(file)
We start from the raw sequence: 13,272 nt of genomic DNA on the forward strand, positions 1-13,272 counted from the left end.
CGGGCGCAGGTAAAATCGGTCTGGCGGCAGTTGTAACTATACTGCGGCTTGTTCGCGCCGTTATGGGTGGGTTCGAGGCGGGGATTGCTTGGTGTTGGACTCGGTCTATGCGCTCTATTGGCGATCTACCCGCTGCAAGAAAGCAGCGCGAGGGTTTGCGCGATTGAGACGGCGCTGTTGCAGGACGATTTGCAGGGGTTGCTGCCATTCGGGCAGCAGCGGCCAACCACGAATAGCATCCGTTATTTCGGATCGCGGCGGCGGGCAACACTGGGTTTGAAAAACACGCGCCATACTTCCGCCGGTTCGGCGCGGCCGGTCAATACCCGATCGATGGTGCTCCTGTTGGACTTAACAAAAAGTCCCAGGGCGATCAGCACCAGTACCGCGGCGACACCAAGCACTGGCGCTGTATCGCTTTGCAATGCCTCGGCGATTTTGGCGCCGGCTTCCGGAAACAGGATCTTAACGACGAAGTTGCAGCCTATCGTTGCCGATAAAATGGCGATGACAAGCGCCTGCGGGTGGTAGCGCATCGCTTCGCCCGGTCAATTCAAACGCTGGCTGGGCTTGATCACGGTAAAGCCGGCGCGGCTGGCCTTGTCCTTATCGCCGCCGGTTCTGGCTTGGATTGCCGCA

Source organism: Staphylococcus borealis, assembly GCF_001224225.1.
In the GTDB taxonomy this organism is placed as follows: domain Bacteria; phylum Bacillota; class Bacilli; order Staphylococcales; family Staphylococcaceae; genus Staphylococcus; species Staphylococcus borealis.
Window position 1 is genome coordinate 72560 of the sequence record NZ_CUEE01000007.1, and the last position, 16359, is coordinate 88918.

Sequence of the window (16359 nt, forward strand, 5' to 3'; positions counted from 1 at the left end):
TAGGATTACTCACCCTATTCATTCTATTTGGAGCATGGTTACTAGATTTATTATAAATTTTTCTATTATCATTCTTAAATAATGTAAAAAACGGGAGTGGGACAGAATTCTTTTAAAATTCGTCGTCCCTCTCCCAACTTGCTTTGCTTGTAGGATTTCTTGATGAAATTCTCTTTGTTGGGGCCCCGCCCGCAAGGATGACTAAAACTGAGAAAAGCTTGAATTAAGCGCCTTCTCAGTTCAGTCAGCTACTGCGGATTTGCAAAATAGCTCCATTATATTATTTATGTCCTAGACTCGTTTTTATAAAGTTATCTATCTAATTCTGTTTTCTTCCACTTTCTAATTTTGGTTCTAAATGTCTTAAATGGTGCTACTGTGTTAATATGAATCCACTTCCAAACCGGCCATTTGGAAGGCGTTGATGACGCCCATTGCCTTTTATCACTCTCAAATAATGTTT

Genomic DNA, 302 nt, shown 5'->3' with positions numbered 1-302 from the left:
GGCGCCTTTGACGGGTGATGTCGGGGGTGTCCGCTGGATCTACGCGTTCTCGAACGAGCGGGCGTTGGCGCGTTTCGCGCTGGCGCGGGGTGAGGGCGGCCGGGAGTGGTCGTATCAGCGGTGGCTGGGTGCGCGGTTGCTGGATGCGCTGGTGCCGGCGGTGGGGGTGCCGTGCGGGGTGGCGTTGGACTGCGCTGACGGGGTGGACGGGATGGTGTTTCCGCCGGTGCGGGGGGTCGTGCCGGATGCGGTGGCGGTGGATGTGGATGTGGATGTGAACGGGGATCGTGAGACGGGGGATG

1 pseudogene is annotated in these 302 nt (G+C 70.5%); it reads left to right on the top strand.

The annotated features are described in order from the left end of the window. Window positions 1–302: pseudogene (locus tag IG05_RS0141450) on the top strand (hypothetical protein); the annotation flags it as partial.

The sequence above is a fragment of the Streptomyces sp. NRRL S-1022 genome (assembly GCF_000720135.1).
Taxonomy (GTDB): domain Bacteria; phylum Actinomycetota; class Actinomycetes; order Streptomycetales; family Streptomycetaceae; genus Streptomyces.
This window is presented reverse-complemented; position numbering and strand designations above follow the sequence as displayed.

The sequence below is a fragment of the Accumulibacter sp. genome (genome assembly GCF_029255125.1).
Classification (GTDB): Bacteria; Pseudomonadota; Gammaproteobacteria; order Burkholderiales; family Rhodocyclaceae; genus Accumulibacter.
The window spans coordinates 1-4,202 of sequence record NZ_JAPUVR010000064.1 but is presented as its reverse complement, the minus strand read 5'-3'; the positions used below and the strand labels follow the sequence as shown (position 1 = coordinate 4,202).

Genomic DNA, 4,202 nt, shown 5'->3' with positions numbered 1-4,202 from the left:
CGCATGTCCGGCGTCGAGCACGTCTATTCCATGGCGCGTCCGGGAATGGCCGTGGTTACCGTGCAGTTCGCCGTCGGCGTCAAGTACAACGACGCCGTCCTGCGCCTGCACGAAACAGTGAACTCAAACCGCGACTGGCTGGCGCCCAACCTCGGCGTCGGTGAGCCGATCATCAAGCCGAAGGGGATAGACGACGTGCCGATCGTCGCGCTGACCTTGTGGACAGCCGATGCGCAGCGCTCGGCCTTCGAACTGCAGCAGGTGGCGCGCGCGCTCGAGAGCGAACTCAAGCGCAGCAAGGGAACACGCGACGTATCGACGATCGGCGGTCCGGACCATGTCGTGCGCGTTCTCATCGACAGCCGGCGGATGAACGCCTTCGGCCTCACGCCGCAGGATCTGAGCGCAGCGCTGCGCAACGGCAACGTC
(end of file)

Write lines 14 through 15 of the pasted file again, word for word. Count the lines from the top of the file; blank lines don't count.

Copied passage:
This window is presented reverse-complemented; position numbering and strand designations above follow the sequence as displayed.

The sequence below is a fragment of the Accumulibacter sp. genome (genome assembly GCF_029255125.1).